Currents News Staff
Joe Biden became the 46th president of the United States. Using his family’s 1893 Bible, the nation’s second Catholic president took the oath of office from Catholic U.S. Supreme Chief Justice John Roberts.
It was a scaled down inauguration, with a small crowd and big security. Instead of the usual throng of thousands of onlookers, a field of American flags filled the National Mall with 25,000 National Guard Troops working to keep things safe, exactly two weeks after protesters stormed the Capitol.
Biden used his inaugural address to deliver a message of unity. He also spoke about the pandemic, domestic terrorism and racism, but said politics doesn’t have to be a raging fire: unity is the path forward.
“Today, on this January day, my whole soul is in this: bringing America together, uniting our people, uniting our nation. And I ask every American to join me in this cause,” he said. “As the Bible says, we may endure for a night- but joy cometh in morning. We will get through this together.”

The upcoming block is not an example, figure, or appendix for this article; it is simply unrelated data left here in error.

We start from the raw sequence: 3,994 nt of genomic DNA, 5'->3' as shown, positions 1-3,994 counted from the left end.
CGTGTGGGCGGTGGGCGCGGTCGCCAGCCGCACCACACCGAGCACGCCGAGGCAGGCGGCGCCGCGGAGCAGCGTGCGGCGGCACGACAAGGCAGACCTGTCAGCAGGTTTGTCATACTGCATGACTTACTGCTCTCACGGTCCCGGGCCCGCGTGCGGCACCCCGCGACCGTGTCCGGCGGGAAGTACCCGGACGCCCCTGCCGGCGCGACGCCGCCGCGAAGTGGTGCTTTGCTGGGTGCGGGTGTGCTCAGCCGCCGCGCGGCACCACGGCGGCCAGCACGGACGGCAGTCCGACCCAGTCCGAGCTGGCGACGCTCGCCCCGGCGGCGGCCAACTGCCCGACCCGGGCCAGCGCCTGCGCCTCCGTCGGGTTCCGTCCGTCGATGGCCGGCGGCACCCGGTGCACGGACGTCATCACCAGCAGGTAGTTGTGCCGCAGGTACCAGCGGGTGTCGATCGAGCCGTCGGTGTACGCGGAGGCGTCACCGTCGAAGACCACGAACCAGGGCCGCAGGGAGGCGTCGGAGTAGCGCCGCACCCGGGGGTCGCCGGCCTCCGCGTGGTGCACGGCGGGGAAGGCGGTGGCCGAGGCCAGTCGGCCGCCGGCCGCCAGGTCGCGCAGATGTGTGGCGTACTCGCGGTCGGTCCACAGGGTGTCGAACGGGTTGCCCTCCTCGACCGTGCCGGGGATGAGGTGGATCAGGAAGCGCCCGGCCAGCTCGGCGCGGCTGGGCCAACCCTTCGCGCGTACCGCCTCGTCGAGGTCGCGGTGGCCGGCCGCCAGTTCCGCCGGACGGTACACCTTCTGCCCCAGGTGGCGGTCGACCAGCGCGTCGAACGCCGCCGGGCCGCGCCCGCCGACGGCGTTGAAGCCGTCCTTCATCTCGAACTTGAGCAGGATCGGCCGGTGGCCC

The new president began his day practicing what he preaches by attending a church service with members of the GOP. Biden invited Senator Mitch McConnell and others to join him for a private Mass at the Cathedral of st. Matthew the Apostle.
But while the incoming president was making his way to church, the outgoing president, Donald Trump, was leaving the White House for the last time as 45th president. Trump skipped the inauguration, but did have some gracious words for his successor.
“I wish the new administration great luck and great success. I think they’ll have great success,” he said.
And President Biden, wasting no time, got right to work to sign several executive orders.
“This is a great nation, we’re good people. Over the centuries through storm and strife, peace and war, we’ve come so far. But we still have far to go. We’ll press forward with speed and urgency for we have much to do in this winter of peril and significant possibilities.”